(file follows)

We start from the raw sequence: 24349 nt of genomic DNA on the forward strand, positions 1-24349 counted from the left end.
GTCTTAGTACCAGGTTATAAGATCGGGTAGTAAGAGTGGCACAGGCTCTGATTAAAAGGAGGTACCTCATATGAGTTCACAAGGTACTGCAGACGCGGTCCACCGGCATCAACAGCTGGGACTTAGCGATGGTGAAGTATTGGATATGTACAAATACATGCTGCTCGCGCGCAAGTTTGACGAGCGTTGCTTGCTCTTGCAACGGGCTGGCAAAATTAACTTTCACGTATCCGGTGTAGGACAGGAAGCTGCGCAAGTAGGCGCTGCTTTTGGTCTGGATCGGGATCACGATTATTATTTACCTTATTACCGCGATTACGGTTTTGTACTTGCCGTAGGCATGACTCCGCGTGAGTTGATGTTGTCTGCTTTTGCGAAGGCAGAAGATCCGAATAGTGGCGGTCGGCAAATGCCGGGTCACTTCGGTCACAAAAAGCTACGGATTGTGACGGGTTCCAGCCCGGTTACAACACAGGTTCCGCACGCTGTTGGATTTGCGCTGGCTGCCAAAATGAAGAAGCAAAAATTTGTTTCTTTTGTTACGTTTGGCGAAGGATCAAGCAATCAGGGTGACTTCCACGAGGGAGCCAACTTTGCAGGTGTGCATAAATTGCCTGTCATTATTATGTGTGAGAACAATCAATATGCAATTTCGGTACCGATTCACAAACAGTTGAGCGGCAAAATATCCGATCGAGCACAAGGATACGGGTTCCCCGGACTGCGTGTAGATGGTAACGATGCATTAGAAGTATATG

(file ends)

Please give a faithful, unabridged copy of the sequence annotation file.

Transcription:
We start from the raw sequence: 24349 nt of genomic DNA on the forward strand, positions 1-24349 counted from the left end.
GTCTTAGTACCAGGTTATAAGATCGGGTAGTAAGAGTGGCACAGGCTCTGATTAAAAGGAGGTACCTCATATGAGTTCACAAGGTACTGCAGACGCGGTCCACCGGCATCAACAGCTGGGACTTAGCGATGGTGAAGTATTGGATATGTACAAATACATGCTGCTCGCGCGCAAGTTTGACGAGCGTTGCTTGCTCTTGCAACGGGCTGGCAAAATTAACTTTCACGTATCCGGTGTAGGACAGGAAGCTGCGCAAGTAGGCGCTGCTTTTGGTCTGGATCGGGATCACGATTATTATTTACCTTATTACCGCGATTACGGTTTTGTACTTGCCGTAGGCATGACTCCGCGTGAGTTGATGTTGTCTGCTTTTGCGAAGGCAGAAGATCCGAATAGTGGCGGTCGGCAAATGCCGGGTCACTTCGGTCACAAAAAGCTACGGATTGTGACGGGTTCCAGCCCGGTTACAACACAGGTTCCGCACGCTGTTGGATTTGCGCTGGCTGCCAAAATGAAGAAGCAAAAATTTGTTTCTTTTGTTACGTTTGGCGAAGGATCAAGCAATCAGGGTGACTTCCACGAGGGAGCCAACTTTGCAGGTGTGCATAAATTGCCTGTCATTATTATGTGTGAGAACAATCAATATGCAATTTCGGTACCGATTCACAAACAGTTGAGCGGCAAAATATCCGATCGAGCACAAGGATACGGGTTCCCCGGACTGCGTGTAGATGGTAACGATGCATTAGAAGTATATG